Why Go Down to Egypt

10 Now there was a famine in the land, and Abram went down to Egypt to live there for a while because the famine was severe. 11 As he was about to enter Egypt, he said to his wife Sarai, “I know what a beautiful woman you are. 12 When the Egyptians see you, they will say, ‘This is his wife.’ Then they will kill me but will let you live. 13 Say you are my sister, so that I will be treated well for your sake and my life will be spared because of you.”

Genesis 12:10-13 NIV (New International Version)

Have you ever done something out of fear and then regretted doing it?  Fear often causes people to do stupid things.  For example, if you were afraid that you would lose you job because someone did better work than you; you may try to make yourself look better by telling lies about your “rival”.  Then you discover that you were not going to lose your job but now your reputation is ruined because of your smear campaign you had against your co-worker.   What is the source of all fear?  It is grounded on the belief that you will not have enough or that you are not safe in the world.  The case of Abram in this passage from Genesis 12, shows one way people handle their fear and the consequences from such actions.

God called Abram at the beginning of Genesis 12 and commanded him to leave his home and family, to go to a place that He would show to him.  The Lord also promised Abram that He would make him a great nation and a blessing to all nations.  Abram did as the Lord had commanded and when when he arrived to the designated place, the land of Canaan, he worshiped God by setting up an altar to God.  Why did Abram obey?  He believed in God’s promise; in other words, Abram had faith that God would protect him in this new land.  Then a famine hit the land.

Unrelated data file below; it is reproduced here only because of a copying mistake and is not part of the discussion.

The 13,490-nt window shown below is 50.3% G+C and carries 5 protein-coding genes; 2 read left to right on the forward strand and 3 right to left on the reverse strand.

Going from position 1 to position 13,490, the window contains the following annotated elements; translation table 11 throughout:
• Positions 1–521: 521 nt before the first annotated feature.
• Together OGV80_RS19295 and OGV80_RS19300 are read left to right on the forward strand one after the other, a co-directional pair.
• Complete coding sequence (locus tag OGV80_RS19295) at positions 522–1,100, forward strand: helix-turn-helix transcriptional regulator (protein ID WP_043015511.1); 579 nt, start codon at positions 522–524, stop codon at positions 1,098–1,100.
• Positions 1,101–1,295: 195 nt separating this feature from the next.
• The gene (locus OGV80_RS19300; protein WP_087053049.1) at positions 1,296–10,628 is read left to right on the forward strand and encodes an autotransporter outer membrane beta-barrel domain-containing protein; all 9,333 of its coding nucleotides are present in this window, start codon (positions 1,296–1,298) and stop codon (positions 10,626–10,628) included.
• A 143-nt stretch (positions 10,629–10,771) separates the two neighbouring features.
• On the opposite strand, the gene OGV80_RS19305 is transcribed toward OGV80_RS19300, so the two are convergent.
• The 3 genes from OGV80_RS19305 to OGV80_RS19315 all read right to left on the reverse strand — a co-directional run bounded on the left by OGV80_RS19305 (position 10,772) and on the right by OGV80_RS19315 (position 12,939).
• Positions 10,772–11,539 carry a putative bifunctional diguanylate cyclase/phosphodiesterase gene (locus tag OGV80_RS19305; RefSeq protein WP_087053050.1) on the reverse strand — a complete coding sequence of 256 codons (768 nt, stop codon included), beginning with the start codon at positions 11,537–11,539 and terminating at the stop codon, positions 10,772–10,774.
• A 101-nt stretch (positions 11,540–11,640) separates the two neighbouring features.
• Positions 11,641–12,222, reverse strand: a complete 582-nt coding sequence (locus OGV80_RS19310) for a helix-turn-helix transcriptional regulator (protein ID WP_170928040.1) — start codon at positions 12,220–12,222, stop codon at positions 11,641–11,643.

Seeing that there was abundance in Egypt, Abram decided to leave the land that God sent him to.  Going down to Egypt on the surface seems like a logical course of action for if Abram stayed in Canaan, he and his household would die of starvation, or so he thought.  Notice in the passage that there was no instructions from God to Abram to go down to Egypt.  Abram went out of his own choice.  This suggests that maybe Abram did not feel confident that God would meet his needs and taking care of him while there was no food in the “promised land”.  He let his fear of the here and the now to dictate his choices rather that living by faith.

To do things because it seems logical is to be pragmatic.  Pragmatic people make choices based on the facts that are in front of them.   Many of us, at some time or another, when it comes to a fearful situation, make a pragmatic choice rather than trusting God to care for us.  After all, so the pragmatic would think,  I know what I am doing better than God can; the facts are what in front of me.  This kind of thinking can be very dangerous.

Pragmatic thinking is to live you life based on your fears and perceptions.  Such a living can lead a person away from God and turning them to rely more on their own wits and cleverness.  That was happened to Abram.  He went down to Egypt out of fear of death.  It was out of this same fear he convinced his wife Sarai to lie about their marital relations.    What ever happened to the faith that Abram had that compelled him to leave all that he knew to dwell in an unknown land?  It left the moment Abram decided to be pragmatic, and the root of it all was his fear.

If you and I ever focused on fear for too long it start looking bigger and bigger in our eyes. Out of this perception of the fear, we too would have probably done something similar to what Abram had done, or even worse.  What is to prevent us from being pragmatic and living in fear?  We must turn our eyes in the opposite direction, towards faith in God.  The Lord is bigger than any fearful challenge we may face; therefore we can trust Him to protect us from all possible dangers.  Therefore, let us stop looking around at the turbulence of this world that cause us to fear, and keep our eyes on the Lord and everything will be alright.


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